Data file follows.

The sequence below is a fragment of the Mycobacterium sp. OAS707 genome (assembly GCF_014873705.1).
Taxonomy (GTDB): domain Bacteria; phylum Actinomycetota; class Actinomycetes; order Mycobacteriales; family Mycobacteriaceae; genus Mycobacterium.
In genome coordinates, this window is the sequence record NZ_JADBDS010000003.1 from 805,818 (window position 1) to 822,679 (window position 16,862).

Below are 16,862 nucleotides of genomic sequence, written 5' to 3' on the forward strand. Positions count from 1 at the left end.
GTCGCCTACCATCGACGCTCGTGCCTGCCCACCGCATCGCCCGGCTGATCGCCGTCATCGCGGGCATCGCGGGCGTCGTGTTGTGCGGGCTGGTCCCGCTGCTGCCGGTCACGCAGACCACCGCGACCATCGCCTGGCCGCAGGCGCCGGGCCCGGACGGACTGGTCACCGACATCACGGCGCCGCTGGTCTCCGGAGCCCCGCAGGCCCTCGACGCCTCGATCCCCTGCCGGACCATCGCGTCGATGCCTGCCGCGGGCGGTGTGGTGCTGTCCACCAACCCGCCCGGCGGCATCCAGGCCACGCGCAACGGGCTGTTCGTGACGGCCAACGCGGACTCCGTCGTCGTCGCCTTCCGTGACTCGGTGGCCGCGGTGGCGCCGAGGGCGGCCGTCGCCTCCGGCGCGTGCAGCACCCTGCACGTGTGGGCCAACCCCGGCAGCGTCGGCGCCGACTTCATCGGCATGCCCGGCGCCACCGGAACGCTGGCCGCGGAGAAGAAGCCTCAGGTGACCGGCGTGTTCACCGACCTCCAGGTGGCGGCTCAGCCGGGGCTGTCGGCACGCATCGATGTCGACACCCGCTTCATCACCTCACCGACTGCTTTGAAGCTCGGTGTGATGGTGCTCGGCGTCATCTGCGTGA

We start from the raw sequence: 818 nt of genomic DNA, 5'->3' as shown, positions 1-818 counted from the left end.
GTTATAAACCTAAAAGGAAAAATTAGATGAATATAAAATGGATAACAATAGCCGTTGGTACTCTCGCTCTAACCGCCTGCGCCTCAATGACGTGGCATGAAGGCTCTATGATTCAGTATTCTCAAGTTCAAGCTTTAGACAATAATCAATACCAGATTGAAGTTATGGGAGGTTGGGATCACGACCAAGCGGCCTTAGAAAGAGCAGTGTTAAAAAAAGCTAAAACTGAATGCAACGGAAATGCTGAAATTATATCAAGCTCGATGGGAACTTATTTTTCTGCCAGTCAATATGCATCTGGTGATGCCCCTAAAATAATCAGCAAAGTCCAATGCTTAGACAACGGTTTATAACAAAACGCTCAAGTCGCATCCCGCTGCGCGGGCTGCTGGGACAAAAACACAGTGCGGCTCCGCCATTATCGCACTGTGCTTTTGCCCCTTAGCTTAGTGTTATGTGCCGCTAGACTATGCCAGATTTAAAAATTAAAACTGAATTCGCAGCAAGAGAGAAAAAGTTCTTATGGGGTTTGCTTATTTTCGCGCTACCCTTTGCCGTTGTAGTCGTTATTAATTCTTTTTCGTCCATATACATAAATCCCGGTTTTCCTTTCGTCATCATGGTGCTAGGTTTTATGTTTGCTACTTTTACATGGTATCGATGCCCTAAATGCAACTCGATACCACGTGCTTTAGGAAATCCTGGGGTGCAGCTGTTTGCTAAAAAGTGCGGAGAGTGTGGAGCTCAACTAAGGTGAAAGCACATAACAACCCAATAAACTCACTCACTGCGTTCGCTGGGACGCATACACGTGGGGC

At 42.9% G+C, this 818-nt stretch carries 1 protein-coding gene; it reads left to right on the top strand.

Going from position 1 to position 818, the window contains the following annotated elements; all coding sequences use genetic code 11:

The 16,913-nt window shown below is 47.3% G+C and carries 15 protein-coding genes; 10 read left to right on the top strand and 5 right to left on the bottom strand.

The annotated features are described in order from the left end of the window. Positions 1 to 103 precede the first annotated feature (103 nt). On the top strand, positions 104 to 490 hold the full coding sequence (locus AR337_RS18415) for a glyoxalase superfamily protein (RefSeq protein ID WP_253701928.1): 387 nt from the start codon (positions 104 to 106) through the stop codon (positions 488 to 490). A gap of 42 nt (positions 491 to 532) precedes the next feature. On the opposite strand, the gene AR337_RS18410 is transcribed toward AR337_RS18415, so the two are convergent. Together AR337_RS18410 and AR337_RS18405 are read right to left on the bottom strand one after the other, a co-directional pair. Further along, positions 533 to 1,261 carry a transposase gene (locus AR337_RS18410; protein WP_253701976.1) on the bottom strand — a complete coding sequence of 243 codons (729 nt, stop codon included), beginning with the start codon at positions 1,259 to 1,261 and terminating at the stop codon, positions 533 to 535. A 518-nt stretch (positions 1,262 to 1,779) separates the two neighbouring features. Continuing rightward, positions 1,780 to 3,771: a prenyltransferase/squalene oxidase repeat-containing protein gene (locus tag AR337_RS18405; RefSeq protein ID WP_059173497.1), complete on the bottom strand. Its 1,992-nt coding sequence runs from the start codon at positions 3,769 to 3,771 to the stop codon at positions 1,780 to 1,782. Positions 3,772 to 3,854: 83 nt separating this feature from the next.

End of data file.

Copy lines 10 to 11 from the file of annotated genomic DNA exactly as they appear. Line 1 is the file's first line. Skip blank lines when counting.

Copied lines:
The 16,913-nt window shown below is 47.3% G+C and carries 15 protein-coding genes; 10 read left to right on the top strand and 5 right to left on the bottom strand.

The annotated features are described in order from the left end of the window. Positions 1 to 103 precede the first annotated feature (103 nt). On the top strand, positions 104 to 490 hold the full coding sequence (locus AR337_RS18415) for a glyoxalase superfamily protein (RefSeq protein ID WP_253701928.1): 387 nt from the start codon (positions 104 to 106) through the stop codon (positions 488 to 490). A gap of 42 nt (positions 491 to 532) precedes the next feature. On the opposite strand, the gene AR337_RS18410 is transcribed toward AR337_RS18415, so the two are convergent. Together AR337_RS18410 and AR337_RS18405 are read right to left on the bottom strand one after the other, a co-directional pair. Further along, positions 533 to 1,261 carry a transposase gene (locus AR337_RS18410; protein WP_253701976.1) on the bottom strand — a complete coding sequence of 243 codons (729 nt, stop codon included), beginning with the start codon at positions 1,259 to 1,261 and terminating at the stop codon, positions 533 to 535. A 518-nt stretch (positions 1,262 to 1,779) separates the two neighbouring features. Continuing rightward, positions 1,780 to 3,771: a prenyltransferase/squalene oxidase repeat-containing protein gene (locus tag AR337_RS18405; RefSeq protein ID WP_059173497.1), complete on the bottom strand. Its 1,992-nt coding sequence runs from the start codon at positions 3,769 to 3,771 to the stop codon at positions 1,780 to 1,782. Positions 3,772 to 3,854: 83 nt separating this feature from the next.